That said, the most impressive upgrade of all is one you don’t see unless you book a treatment: Unlike other cruise ship spas, where masseuses and facialists are considered sales representatives and given goals to reach, here Hagen insists that there are no sales during treatment, a welcome and long overdue change.
The afternoon tea may not be so different than on other ships, but it is so pleasant that you have to get there early to get a seat on sea days. Held in the top deck Wintergarden, there’s live music every sea day. The tea list includes 19 varieties, and the tiered trays of sandwiches and sweets changes daily—with everything from ham-topped croissants to macaroon cookies. The variety was a smart decision since many cruisers stop by each afternoon.
Don't expect lively late-night entertainment like you would on other lines. Photo by Viking Ocean Cruises
This is absolutely a ship that goes to sleep early. By midnight, everything but the club (Torshavn, named for Mr. Hagen)—is closed. Entertainment is concentrated before and after dinner, with guitarists, piano players, singers, and trios. Later in the evening when the only people left in the Aquavit bar are a handful of the youngest passengers, the music is still surprisingly limited to classical piano.
In the theater, you’ll find entertainers each night. One night: a singer/comedian who considers himself part of “New Vaudeville;” the next, an original musical created by the line. The line plans to show first-run films in the theater, and has a substantial On-Demand system offering television shows and movies in your cabin.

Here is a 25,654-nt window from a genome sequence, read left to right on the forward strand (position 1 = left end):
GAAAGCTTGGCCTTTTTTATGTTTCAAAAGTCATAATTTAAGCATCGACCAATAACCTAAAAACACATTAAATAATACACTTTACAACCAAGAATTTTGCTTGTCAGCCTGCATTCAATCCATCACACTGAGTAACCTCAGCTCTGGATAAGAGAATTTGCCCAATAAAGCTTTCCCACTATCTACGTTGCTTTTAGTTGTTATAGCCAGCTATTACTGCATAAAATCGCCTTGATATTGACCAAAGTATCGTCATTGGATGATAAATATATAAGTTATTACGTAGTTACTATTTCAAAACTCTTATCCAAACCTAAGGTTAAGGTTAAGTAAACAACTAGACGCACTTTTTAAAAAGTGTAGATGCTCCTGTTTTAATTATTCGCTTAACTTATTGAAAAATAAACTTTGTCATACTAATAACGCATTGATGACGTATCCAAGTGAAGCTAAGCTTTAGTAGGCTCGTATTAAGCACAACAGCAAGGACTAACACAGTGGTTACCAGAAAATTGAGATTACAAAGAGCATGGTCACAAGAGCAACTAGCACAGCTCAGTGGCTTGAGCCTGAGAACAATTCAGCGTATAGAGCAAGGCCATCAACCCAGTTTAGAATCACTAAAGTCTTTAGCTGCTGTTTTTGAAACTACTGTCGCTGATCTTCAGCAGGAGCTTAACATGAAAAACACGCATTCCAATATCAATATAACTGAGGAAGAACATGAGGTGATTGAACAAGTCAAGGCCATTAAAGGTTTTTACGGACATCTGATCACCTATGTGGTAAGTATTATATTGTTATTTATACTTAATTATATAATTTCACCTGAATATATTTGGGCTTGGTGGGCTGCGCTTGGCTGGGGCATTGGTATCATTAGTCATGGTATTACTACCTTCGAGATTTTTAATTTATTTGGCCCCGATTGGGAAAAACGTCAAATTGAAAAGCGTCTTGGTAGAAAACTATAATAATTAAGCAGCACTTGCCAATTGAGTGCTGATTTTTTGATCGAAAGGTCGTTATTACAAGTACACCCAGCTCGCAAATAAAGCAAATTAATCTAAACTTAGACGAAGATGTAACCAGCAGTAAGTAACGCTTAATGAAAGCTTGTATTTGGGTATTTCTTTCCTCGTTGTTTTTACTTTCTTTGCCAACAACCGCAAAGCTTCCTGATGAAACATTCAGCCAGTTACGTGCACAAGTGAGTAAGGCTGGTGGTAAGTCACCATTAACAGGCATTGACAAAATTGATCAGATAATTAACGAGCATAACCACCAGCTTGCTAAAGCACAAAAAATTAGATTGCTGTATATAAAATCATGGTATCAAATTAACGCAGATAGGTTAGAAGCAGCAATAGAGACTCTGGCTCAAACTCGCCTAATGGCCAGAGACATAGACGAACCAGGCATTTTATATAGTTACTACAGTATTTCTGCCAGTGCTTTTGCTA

Universal complimentary dining is a bold innovation when most lines are increasing their specialty (paid) restaurants. - Photo by Viking Ocean Cruises
Another great “complimentary” treat on Viking Star: All of the restaurants, including the specialty ones, are included in your fare, as is 24-hour room service in all cabins.
The Restaurant: Open for breakfast, lunch, and dinner, the main dining room is open seating, and Continental dishes are mostly well executed and the service is friendly if not yet polished. (One night, my table left after waiting a half hour for dessert, despite the room being half empty.)
World Café: Like all ocean-going ships, the ship has a buffet that’s open for breakfast, lunch, and dinner. Expect continental fare, such as roasts and soups, and a selection that feels limited compared to larger ships, if focused on fancier ingredients. In some ports, the chef goes to the market and brings back the best local delicacies to share, such as camembert and a variety of saucisson in Rouen.
Pool Grill: If you don’t see anything you like at World Café at lunchtime, there’s a grill right outside those doors on the pool deck, with tasty burgers and a salad bar that serves both green salads and mayonnaise-filled Norwegian-style ones.